b. 1 g of "Aerosil" was suspended in 2 liters of distilled water, and the suspension was then boiled to remove dissolved oxygen. After cooling to room temperature, addition was made of 42 cm3 of a ferrous chloride solution, with 2 g of iron contained in it. With continuous and intensive stirring, an oxygen-free 0.25 M sodium carbonate solution was injected under the liquid surface at room temperature, at the rate of 500 cm3 per hour. This reagent was added for 17 minutes, until a pH-value of 9.2 had been reached. After the carrier material, now loaded, had settled, it was filtered off on a normal paper filter, washed with 1 liter of distilled water and dried at 100 C. for 72 hours. The filtrate was clear and colorless, even after having been kept in air for 72 hours, which points to the absence of non-precipitated ferrous chloride. Analysis of the resulting material gave: Fe: 46.2% weight; SiO2 : 20.9% weight; CO2 : 2.6% weight; Cl- : 0.1% weight; Na: 0.6% weight. FIG. M shows the change of the pH-value during the precipitation, in the same way as FIG. L does. In the present figure, the ordinate shows the pH-values, the abscissa, the treatment time in minutes and the molar ratio of Na2 CO3 added to Fe++ present. The addition of the sodium carbonate solution starts at point A, the precipitation is initiated at B and terminated at C. The broadening of the X-ray reflections indicated a mean particle size of 50 A units. Since at room temperature as used in this Example (compare Example F), stable soluble iron (II) bicarbonate can be formed in the range of pH values from 5.0 to 7.5, while it would precipitate at higher temperatures. Consequently, the pH herein must be increased up to about 7.5 to induce the deposition-precipitation (compare FIGS. F and M).

EXAMPLE XXV The preparation of zinc catalysts

31.6 g of ZnCl2, 0.8 cm3 of concentrated HCl, 20 g of "Aerosil", and 800 cm3 of distilled water were added together. With continuous intensive stirring, a 1 N ammonia solution was injected below the liquid surface at room temperature, at the rate of 218 cm3 per hour. The injection was continued for 2 hours and 10 minutes, until the pH of the suspension had reached a value of 7.8. At this value the experiment was stopped. After the carrier material, now loaded, had settled, it was filtered off on a normal paper filter, washed with 800 cm3 of distilled water, and dried at 120 C. for 19 hours.

Analysis of the resulting material gave a Zn to SiO2 ratio of 1:1. The change of the pH-value with time is shown in FIG. N. The ordinate indicates the pH-value, the abscissa, the treatment time in minutes, and the molar ratio of NH3 added to Zn++ present. The addition of the ammonia solution starts at point A, as does the precipitation, and is terminated at point B. The mean rise of the pH-value during the precipitation amounted to 0.03 units per minute. Precipitation is complete only in the range of pH-value under 8. The method according to the invention as applied here is particularly suitable for abruptly terminating the rise of the pH at point B, when the value of 8 has been reached.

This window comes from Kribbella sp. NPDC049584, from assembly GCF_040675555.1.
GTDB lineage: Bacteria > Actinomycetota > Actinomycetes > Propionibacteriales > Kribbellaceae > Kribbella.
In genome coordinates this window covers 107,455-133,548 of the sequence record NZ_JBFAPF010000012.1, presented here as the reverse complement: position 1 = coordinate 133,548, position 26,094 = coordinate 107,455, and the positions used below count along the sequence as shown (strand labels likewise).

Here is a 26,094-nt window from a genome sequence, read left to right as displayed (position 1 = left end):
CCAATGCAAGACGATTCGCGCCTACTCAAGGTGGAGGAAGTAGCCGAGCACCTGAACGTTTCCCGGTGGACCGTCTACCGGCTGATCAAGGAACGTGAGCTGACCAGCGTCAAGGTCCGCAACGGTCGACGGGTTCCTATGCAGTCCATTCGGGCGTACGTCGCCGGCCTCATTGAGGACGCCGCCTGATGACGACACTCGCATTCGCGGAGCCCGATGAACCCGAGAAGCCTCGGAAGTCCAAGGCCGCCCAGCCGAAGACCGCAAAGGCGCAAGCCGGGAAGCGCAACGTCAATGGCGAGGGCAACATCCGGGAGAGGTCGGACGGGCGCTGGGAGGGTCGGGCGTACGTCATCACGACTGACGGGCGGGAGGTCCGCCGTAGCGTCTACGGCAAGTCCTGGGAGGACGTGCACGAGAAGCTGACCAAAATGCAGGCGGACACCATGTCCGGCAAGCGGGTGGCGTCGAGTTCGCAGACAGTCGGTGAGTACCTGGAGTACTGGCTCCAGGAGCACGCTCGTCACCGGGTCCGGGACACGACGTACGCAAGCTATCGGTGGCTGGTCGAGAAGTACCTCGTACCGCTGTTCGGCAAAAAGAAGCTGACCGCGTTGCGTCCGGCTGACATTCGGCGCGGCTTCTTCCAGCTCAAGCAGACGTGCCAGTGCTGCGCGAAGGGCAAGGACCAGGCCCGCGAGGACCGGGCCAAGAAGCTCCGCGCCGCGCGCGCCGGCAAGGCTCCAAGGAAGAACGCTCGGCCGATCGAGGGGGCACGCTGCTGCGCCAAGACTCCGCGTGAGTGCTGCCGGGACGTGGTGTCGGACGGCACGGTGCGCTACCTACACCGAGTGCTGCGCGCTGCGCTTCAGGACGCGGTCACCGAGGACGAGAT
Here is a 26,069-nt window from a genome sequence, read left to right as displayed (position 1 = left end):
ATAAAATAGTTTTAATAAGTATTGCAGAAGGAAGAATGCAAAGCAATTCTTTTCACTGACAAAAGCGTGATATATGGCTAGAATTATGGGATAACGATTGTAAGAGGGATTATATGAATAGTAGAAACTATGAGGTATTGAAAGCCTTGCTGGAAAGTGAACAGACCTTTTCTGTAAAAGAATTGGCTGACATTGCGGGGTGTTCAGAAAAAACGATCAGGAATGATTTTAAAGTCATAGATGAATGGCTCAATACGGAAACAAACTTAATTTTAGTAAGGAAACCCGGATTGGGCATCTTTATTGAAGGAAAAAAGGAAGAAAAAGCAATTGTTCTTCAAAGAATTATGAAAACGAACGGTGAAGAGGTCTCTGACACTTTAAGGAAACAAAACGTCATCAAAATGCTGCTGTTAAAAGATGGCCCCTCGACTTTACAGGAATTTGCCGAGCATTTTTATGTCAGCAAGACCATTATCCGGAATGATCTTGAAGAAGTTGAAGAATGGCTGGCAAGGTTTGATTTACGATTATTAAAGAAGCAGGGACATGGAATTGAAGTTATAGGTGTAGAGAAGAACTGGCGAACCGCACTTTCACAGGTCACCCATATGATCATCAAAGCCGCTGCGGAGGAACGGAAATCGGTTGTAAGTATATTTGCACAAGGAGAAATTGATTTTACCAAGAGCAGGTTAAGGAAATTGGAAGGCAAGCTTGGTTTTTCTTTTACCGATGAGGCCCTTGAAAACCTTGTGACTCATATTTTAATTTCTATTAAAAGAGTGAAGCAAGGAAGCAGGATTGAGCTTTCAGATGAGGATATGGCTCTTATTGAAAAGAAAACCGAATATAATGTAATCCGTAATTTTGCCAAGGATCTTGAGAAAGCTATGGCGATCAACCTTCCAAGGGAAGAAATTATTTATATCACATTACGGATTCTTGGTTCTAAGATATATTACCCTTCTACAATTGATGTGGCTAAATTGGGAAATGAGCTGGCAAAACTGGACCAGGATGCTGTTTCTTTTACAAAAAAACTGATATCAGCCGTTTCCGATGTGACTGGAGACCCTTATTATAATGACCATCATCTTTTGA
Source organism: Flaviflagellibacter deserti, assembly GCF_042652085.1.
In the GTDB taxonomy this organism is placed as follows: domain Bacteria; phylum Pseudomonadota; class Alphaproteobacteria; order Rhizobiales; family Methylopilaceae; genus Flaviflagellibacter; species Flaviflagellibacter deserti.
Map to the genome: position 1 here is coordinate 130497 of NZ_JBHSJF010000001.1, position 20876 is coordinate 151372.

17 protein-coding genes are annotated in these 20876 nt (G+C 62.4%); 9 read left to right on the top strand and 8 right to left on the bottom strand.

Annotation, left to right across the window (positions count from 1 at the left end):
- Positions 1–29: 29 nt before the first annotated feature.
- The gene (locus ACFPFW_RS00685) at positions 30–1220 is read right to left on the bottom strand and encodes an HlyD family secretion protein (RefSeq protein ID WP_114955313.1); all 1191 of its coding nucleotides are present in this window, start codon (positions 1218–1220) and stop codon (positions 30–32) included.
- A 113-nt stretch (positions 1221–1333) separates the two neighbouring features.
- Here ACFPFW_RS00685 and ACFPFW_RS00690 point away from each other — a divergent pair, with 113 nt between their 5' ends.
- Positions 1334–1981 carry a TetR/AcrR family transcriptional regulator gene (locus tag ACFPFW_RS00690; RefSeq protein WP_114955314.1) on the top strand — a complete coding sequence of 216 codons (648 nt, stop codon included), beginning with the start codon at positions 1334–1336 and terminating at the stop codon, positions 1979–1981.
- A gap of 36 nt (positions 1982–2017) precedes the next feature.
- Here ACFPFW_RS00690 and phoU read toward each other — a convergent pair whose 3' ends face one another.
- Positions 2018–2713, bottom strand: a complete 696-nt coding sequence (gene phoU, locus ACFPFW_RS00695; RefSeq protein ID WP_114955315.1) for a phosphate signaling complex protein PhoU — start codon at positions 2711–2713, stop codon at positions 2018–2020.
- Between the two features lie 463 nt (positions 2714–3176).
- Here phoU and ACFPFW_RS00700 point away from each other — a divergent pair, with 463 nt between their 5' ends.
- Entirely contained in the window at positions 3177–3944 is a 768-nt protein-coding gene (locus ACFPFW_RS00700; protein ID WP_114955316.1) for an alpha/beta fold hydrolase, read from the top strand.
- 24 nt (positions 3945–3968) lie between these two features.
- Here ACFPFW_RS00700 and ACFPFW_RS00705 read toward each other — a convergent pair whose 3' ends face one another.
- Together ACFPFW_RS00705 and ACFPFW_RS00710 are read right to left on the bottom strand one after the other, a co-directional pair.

X-ray diffraction testing yielded a pattern for Zn5 (OH)6 Cl2. The broadening of the X-ray diffractions indicated that the mean particle size was 450 A units. However, electron-microscopy showed that only a few big zinc-containing crystallites were present, but that the majority of the zinc oxide was dispersed in a finely divided form over the carrier material. The size of these small zinc oxide particles was about 30 A units.

EXAMPLE XXVI The preparation of tin catalysts

a. 15.0 g of SnCl4 . 5 H2 O; 75 g of "Aerosil", and 2 liters of distilled water were added together. with continuous intensive stirring, a 1 N ammonia solution was injected at room temperature under the liquid surface, at the rate of 500 cm3 per hour. When the pH had reached a value of 3.1, the experiment was stopped. After the carrier material, now loaded, had settled, it was filtered off on a normal paper filter, washed with 1 liter of water, and dried at 120 C. for 20 hours. After heating at a temperature of 450 C., the material showed the following analysis: SnO2 : 8.4% weight, SiO2 : 91.5% weight. X-ray diffraction yielded no identifiable pattern. Electron-microscopy revealed the particle size to be 40 to 50 A units. The change of the pH-value as a function of time is shown in FIG. O. The ordinate gives the pH-value, the abscissa, the treatment time in minutes and the molar ratio of NH3 added to Sn4+ present. The addition of the ammonia solution and the precipitation start at point A and the precipitation is terminated at B. The mean rise of the pH-value was 0.03 units per minute, with a maximum of 0.15 units per minute. In a separate experiment (dashed line in FIG. O), the pH-value was further raised by continuing the injection. At a value of 7 all of the tin had dissolved again as stannate. The method according to the invention as employed here is also particularly suitable for abruptly terminating the pH rise when a given value has been reached.